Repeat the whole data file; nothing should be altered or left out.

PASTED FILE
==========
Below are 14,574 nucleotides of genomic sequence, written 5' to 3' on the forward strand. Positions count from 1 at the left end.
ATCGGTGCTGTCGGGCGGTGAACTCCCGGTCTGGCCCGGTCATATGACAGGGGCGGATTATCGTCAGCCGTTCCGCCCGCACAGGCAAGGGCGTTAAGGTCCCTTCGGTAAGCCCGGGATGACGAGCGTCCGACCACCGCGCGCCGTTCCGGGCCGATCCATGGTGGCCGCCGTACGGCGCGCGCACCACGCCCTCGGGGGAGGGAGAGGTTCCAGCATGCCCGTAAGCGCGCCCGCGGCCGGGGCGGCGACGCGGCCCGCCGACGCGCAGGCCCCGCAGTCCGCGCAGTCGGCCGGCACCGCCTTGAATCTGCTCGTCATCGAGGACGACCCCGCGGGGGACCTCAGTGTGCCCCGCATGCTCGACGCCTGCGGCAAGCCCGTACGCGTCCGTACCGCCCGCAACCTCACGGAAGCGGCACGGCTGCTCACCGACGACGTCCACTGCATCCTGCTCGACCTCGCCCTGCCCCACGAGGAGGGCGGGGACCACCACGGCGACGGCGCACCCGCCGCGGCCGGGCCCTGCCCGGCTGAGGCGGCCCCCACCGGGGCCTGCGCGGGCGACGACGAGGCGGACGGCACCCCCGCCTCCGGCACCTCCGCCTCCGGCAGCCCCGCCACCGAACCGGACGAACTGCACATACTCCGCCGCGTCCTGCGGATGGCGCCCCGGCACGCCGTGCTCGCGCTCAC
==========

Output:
Below are 14,574 nucleotides of genomic sequence, written 5' to 3' on the forward strand. Positions count from 1 at the left end.
ATCGGTGCTGTCGGGCGGTGAACTCCCGGTCTGGCCCGGTCATATGACAGGGGCGGATTATCGTCAGCCGTTCCGCCCGCACAGGCAAGGGCGTTAAGGTCCCTTCGGTAAGCCCGGGATGACGAGCGTCCGACCACCGCGCGCCGTTCCGGGCCGATCCATGGTGGCCGCCGTACGGCGCGCGCACCACGCCCTCGGGGGAGGGAGAGGTTCCAGCATGCCCGTAAGCGCGCCCGCGGCCGGGGCGGCGACGCGGCCCGCCGACGCGCAGGCCCCGCAGTCCGCGCAGTCGGCCGGCACCGCCTTGAATCTGCTCGTCATCGAGGACGACCCCGCGGGGGACCTCAGTGTGCCCCGCATGCTCGACGCCTGCGGCAAGCCCGTACGCGTCCGTACCGCCCGCAACCTCACGGAAGCGGCACGGCTGCTCACCGACGACGTCCACTGCATCCTGCTCGACCTCGCCCTGCCCCACGAGGAGGGCGGGGACCACCACGGCGACGGCGCACCCGCCGCGGCCGGGCCCTGCCCGGCTGAGGCGGCCCCCACCGGGGCCTGCGCGGGCGACGACGAGGCGGACGGCACCCCCGCCTCCGGCACCTCCGCCTCCGGCAGCCCCGCCACCGAACCGGACGAACTGCACATACTCCGCCGCGTCCTGCGGATGGCGCCCCGGCACGCCGTGCTCGCGCTCAC